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The EMBS Chapter of the IEEE Ottawa Section was recognized as the Best Ottawa Chapter in 2008, 2010, 2014, 2019, and 2022 and received the Outstanding Chapter Award from IEEE EMBS in 2011!

Reciprocal Perspective for Protein Interaction Prediction and Related Complete Graph Problems

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Kevin Dick

PhD Candidiate (Biomedical Engineering), Department of Systems and Computer Engineering, Carleton University

April 5, 2018 16:00 - 17:30

Canal Building Room 2104, Carleton University

Contact: Dr. James Green

Paid parking available on campus


A number of scientific fields are experiencing a big data revolution enabling researchers to appraise elements and their relationships in the context of all others. The prediction of protein-protein interactions (PPIs), prediction of protein function, and the prediction of patient health outcomes are examples of three such fields. Each involves the training, validation, and testing of classifiers as well as the selection of a globally applied decision threshold. For PPI prediction, computational methods have been leveraged to rapidly estimate protein interaction networks and recently comprehensive interactomes (i.e. all proteins in a protein predicted against all others) have been elucidated through advances in high performance computing. Historically, these fields exhibited an intrinsic need to apply a threshold which distinguishes the set of high-quality or considerable PPIs from the set of low-quality or unlikely PPIs. These thresholds have at times been arbitrarily defined and the source of considerable debate in the literature. While the determination of a uniquely defined threshold has been shown to be successful in many contexts, further investigation into the comprehensive prediction of all PPIs reveals that such a threshold is inappropriate for many proteins thereby necessitating a more flexible definition. The field of protein function prediction and disease prediction from electronic health records face similar challenges and are further exacerbated by the incompleteness and biases inherent in their datasets.

In this work, we propose a novel method called Reciprocal Perspective (RP) which is a cascaded feature extraction and prediction layer leveraging the comprehensive set of prediction scores and jointly considers the global and local thresholds in prediction tasks. In a recent study, we predicted the comprehensive set of intra-species interactions in Homo sapiens and Saccharomyces cerevisea using the Protein-protein Interaction Prediction Engine and the Scoring PRotein INTeractions methods and demonstrated that the post hoc application of RP led to outperformance of state-of-the-art methods alone in each case. The use of RP for protein function prediction and disease prediction is under active investigation in conjunction with several related complete graph problems. RP promises to be applicable to any complete graph (or complete bipartite graph) prediction problems in this new age of big data and high performance computing research.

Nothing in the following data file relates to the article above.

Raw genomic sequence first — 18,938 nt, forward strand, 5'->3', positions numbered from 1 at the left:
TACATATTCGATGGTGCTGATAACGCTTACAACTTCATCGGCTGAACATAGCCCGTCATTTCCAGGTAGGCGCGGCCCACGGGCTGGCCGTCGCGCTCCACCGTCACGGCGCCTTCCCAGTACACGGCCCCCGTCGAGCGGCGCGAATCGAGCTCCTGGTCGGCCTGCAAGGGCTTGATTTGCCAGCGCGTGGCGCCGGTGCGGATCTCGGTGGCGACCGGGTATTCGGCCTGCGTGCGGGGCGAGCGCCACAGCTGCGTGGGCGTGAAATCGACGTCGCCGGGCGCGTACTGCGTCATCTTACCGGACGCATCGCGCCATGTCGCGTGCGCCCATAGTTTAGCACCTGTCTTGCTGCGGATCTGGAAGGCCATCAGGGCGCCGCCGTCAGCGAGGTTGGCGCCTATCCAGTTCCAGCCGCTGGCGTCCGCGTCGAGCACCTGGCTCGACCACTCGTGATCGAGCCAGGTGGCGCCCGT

Kevin Dick is currently pursuing a PhD in biomedical engineering specializing in data science and bioinformatics at Carleton University in Ottawa, Canada. He received a B.Sc. degree in biology and computer science in 2014 at McGill University and spent a year working in the R&D department of Revision Military in Ottawa prior to joining the Dr. James Green Lab in 2015. He is a Queen Elizabeth II Scholar and his research interests include data science, artificial intelligence, machine learning, high performance computing, medical informatics, and intelligent system design. As a polymath, Kevin's interests extend throughout the arts and sciences in earnest desire to apply his creativity. Kevin is currently the Co-Chair of the Carleton University Engineering in Medicine and Biology Society Student Chapter, recipient of a Mitacs Globalink Research Grant to study Malaria in Mumbai, India, and is the recent recipient of the Dr. Ross Koningstein scholarship.

Last updated April 3, 2018

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